When Jennifer DeLia was doing post-production on her last feature, “Billy Bates,” she had a meeting in Toronto’s Lighbox movie theater. After the meeting, DeLia walked into an exhibit that explored the life of Mary Pickford, widely acknowledged as Hollywood’s first movie star. It was then that DeLia, who had only a passing knowledge of Pickford’s role in film history, decided that a film of her life needed to be made.
“I didn’t know that Pickford was the pioneer that she was and that she had the journey from childhood that she had,” DeLia says now. “I knew she was a silent screen legend and the first movie star. I didn’t realize that she had helped make Hollywood culture as a fierce businesswoman.”
The film, titled “The First” and based on Eileen Whitfield’s biography “Pickford: The Woman Who Made Hollywood,” is currently in development. DeLia, her producer Julie Pacino and co-writer Josh Fagin are working closely with co-producer Dominick Fairbanks (great-grandson of Pickford’s second husband and business partner, Douglas Fairbanks) to look at primary sources from the couple’s relationship. “We’re looking at letters and family memorabilia that have never been donated to collections or archives,” DeLia says. “It’s been incredibly cool and informative for our research proccess. We’re looking at everything we can. The Academy [of Motion Picture Arts & Sciences] has been incredibly supportive.”
The film will track Pickford’s life from childhood into her forties and focus on her journey from supporting her family as a vaudeville actress at the age of seven to her marriage to Fairbanks.
For the filmmakers, Pickford’s history in vaudeville made her a prime candidate for a transition to film. “At that point, acting in early films, ‘flickers,’ was unprestigious,” DeLia says. “Film actors weren’t real actors. The journey of going from the ‘unsophisticated’ world of vaudeville to working with D.W. Griffiths as he experimented with the language of cinema makes this a universal story. It’s more complicated than a simple profile of America’s Sweetheart. She was constantly ahead of the game.”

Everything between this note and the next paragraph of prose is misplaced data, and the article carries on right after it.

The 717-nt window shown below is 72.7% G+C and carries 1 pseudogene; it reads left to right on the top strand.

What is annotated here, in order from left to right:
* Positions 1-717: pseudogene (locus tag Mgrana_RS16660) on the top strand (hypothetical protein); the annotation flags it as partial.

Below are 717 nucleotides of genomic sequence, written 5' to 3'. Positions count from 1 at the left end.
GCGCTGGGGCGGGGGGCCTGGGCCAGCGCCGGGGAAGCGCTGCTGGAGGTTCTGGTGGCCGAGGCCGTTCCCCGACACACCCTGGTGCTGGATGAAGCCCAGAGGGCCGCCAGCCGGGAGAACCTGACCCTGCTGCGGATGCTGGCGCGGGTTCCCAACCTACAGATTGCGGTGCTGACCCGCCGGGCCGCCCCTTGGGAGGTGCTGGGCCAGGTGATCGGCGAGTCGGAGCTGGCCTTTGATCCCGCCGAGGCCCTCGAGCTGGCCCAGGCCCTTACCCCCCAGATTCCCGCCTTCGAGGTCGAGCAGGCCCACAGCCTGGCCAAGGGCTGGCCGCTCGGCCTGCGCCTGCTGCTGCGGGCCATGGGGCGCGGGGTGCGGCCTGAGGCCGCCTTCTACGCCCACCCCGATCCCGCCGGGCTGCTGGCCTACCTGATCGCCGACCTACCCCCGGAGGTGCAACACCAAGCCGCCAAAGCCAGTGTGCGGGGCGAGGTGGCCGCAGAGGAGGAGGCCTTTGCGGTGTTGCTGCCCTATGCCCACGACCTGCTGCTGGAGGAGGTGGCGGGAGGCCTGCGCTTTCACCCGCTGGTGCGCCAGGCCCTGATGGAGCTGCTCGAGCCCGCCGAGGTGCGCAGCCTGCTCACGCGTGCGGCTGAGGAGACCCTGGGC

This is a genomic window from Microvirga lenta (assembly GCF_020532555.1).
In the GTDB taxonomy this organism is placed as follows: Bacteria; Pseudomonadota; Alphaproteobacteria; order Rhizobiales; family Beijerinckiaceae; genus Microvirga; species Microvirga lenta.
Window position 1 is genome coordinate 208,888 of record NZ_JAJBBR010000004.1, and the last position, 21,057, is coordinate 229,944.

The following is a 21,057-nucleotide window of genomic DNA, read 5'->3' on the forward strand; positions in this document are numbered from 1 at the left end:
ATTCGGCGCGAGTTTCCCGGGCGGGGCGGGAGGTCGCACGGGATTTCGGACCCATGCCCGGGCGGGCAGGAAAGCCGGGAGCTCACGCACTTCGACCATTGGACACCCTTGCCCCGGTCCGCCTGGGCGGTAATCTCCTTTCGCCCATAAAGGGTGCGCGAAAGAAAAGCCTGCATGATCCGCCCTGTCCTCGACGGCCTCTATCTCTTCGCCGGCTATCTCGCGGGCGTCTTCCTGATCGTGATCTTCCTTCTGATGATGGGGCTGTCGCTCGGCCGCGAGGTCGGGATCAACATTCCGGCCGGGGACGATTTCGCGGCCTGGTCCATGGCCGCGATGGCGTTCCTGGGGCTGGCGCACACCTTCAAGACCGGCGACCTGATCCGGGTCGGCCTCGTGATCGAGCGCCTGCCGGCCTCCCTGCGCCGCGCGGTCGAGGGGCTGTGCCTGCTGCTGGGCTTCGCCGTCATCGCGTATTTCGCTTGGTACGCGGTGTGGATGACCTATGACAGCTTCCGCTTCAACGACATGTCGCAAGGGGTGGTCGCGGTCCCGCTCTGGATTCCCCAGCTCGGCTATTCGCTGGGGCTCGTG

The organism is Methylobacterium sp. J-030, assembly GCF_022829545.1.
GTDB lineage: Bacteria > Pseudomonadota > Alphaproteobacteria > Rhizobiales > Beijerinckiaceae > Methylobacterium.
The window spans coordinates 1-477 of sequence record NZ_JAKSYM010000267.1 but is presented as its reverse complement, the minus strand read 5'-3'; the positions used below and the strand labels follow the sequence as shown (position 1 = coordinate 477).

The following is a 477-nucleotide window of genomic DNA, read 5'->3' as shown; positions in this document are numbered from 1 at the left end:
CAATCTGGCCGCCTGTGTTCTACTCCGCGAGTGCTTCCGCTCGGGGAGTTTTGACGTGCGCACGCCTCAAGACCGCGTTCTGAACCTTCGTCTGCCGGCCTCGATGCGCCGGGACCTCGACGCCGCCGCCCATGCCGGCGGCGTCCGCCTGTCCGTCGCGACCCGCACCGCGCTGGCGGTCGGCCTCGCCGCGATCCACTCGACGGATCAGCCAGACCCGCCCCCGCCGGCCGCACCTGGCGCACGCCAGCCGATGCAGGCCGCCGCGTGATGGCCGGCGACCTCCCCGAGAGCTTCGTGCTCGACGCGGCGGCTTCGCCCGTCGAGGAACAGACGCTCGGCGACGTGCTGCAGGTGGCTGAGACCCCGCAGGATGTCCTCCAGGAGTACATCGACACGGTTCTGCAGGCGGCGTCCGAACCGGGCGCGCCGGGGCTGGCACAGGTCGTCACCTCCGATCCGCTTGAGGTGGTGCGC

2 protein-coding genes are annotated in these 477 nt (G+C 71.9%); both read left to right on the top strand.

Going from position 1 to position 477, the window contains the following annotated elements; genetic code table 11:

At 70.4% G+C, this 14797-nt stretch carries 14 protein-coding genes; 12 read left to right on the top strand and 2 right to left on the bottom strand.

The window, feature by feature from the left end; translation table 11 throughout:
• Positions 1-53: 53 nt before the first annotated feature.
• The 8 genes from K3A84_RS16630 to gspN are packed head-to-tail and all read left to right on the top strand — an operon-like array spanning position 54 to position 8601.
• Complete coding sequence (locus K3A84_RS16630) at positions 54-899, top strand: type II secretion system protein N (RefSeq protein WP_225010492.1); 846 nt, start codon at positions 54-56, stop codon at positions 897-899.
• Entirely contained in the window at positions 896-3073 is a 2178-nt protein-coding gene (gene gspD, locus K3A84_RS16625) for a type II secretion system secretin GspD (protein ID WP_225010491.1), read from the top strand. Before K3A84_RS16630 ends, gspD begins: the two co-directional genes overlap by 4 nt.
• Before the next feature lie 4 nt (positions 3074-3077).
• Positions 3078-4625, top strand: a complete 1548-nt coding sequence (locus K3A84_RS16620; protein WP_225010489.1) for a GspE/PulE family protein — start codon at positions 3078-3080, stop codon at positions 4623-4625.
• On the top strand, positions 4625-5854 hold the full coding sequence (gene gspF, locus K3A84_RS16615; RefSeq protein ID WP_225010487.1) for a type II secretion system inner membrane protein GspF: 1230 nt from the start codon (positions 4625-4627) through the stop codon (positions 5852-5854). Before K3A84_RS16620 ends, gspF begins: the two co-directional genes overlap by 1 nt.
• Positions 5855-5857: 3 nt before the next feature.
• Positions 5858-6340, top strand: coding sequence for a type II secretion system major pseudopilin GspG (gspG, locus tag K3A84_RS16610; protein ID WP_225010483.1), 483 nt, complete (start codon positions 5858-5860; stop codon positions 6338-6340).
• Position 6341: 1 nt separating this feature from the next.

Remembering the women in early film history is a priority for DeLia and her collaborators. “It’s not what’s driving the film, but we’ll illuminate the importance of women in early film history. Mary was a female producer and occassionally a director. She also worked with Frances Marion, a very prominent screenwriter at the time.”
Michael Pitt (“Boardwalk Empire”) is attached to the project as the actor Owen Moore, and Ryan Simpkins (“Revolutionary Road,” “Sherrybaby”) will play the young Pickford. But for the leading lady, DeLia has landed on Lily Rabe (“American Horror Story”).
“I had seen her in ‘Merchant of Venice’ in Shakespeare in the Park,” DeLia says. “I saw her three times and really took note of who she was. When I knew we were doing this, I couldn’t help but remember her, so I watched interviews with her and the films she has done. And so we met. She was so informed, and is so believable in both media, on stage and in front of the camera. When I saw her playing Rosalind in ‘As You Like It,’ it was uncanny how she reminded me of Pickford.”